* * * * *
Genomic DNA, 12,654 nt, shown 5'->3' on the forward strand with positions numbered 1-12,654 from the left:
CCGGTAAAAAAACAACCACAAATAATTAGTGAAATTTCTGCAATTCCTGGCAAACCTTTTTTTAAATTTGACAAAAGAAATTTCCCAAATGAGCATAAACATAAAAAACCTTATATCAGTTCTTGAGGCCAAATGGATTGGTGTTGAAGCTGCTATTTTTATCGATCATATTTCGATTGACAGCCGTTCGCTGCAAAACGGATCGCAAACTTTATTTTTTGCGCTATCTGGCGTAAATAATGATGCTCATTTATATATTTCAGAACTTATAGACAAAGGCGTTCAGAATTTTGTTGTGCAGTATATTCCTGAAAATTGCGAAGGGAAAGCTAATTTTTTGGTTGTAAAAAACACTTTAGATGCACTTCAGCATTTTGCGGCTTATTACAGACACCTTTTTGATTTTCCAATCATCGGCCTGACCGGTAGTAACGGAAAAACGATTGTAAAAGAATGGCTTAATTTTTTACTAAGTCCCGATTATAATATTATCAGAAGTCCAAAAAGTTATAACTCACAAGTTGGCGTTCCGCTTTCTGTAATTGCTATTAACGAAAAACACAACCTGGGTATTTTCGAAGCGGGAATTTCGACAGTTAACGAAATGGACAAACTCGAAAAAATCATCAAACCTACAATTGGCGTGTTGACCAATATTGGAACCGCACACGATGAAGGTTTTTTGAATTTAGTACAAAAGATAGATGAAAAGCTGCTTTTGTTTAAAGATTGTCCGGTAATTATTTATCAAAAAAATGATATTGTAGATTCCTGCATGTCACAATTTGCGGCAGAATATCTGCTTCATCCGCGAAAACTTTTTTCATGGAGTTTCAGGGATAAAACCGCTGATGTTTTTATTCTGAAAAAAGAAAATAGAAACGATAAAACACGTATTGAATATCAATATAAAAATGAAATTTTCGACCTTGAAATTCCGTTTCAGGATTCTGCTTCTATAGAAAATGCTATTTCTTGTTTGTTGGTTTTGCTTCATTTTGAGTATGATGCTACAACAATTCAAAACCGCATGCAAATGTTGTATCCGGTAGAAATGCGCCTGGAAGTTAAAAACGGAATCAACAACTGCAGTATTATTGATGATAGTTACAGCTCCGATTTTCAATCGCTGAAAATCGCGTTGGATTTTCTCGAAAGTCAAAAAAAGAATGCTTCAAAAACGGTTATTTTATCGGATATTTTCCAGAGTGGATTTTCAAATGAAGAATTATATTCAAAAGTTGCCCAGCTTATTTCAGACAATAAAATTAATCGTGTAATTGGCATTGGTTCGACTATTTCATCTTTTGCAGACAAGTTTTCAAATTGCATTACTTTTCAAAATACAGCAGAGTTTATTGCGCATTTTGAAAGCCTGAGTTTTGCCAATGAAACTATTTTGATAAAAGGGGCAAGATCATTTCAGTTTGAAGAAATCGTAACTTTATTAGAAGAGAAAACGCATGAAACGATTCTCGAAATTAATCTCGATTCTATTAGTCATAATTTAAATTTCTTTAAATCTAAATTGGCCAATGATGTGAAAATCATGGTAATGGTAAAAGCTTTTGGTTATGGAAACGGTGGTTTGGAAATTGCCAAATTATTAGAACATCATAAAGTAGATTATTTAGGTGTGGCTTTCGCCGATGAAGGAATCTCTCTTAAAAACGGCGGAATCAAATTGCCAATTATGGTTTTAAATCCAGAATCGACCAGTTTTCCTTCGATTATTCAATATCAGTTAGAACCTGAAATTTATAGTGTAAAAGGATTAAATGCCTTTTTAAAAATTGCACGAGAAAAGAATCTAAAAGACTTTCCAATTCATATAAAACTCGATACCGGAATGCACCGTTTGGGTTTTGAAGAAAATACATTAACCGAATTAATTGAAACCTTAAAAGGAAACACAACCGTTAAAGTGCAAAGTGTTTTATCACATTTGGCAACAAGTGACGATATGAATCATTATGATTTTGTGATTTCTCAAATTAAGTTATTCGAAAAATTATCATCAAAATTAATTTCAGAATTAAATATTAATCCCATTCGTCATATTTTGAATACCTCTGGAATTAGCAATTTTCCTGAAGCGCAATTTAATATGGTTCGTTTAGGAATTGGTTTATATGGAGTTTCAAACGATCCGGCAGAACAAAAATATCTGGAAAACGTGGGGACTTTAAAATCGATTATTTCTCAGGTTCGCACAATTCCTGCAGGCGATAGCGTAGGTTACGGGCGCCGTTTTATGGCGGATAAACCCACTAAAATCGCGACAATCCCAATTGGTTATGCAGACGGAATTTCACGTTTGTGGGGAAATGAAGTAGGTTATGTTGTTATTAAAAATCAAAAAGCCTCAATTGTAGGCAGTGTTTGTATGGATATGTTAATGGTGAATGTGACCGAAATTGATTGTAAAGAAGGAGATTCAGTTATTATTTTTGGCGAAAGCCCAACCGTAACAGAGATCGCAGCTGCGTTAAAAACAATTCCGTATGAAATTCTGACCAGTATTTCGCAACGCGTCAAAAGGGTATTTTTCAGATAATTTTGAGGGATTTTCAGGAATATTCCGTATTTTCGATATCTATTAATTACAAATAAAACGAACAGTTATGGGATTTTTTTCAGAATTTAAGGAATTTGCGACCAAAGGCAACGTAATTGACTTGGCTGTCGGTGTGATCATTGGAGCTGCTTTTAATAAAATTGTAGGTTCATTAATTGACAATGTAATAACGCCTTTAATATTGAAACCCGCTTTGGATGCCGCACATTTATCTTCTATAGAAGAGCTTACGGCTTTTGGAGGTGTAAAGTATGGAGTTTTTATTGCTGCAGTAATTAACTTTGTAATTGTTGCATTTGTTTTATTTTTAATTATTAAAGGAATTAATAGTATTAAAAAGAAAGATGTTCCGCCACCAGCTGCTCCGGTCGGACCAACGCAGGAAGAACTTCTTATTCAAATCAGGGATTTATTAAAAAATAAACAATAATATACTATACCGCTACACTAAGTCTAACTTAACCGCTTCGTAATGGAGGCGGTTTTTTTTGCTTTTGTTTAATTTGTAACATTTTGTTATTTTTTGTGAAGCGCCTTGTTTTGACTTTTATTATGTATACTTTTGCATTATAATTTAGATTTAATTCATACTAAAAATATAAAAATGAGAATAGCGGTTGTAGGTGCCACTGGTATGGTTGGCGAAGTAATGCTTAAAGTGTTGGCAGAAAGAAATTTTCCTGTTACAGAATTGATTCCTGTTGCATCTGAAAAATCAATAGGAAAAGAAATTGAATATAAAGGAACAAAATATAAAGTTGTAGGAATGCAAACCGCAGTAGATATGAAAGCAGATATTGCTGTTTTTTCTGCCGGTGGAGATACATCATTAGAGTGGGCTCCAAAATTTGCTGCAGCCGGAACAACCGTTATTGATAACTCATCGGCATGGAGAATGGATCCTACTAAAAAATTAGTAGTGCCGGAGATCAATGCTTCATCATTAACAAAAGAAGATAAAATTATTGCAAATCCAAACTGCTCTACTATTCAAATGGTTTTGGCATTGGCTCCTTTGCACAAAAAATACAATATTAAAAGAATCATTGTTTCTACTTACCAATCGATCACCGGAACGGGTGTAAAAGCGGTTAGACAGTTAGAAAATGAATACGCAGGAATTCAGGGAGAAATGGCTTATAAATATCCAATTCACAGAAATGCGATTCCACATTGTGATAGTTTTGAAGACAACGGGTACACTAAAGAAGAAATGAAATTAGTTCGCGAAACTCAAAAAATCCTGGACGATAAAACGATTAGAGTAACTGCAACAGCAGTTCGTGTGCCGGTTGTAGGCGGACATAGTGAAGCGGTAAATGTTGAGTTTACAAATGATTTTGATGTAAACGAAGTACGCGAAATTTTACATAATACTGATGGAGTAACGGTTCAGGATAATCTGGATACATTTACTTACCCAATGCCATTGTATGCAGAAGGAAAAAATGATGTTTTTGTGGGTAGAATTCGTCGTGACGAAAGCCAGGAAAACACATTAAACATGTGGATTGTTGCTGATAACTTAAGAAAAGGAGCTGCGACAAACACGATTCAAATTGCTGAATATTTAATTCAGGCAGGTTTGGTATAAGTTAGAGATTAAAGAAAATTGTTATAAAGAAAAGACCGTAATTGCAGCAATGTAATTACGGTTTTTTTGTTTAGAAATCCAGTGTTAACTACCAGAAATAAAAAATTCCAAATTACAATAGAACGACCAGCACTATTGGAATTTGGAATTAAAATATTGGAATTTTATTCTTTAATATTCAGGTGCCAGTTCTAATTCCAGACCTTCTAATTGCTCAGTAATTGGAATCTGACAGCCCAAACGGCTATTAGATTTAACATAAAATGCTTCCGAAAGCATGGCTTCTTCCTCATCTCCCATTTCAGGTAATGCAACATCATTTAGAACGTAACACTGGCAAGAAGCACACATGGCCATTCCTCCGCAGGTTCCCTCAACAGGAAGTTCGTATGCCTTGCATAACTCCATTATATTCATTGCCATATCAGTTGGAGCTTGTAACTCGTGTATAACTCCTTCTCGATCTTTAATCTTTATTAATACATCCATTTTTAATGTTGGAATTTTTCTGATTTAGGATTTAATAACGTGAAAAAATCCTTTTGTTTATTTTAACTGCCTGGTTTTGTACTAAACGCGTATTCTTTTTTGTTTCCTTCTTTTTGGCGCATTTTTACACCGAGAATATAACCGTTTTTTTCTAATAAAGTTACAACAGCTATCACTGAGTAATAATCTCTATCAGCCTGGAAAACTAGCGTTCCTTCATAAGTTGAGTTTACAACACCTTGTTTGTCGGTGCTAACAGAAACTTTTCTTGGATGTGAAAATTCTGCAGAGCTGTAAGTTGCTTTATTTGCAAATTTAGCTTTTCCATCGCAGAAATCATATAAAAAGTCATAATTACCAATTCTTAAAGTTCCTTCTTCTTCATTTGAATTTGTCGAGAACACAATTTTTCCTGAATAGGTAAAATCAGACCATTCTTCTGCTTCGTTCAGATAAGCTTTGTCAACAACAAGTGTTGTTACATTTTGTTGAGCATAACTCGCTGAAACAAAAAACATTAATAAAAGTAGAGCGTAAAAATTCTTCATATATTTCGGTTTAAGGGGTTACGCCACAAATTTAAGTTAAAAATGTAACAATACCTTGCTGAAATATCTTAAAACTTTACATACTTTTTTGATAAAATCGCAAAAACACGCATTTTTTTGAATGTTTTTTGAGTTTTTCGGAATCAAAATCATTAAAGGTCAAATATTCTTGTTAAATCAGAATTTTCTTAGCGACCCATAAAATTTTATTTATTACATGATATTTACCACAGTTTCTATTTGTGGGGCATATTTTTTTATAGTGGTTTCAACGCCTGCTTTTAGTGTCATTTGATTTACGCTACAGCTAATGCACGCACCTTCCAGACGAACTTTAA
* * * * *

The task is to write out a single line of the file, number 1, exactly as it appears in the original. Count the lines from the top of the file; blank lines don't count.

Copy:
Genomic DNA, 12,654 nt, shown 5'->3' on the forward strand with positions numbered 1-12,654 from the left: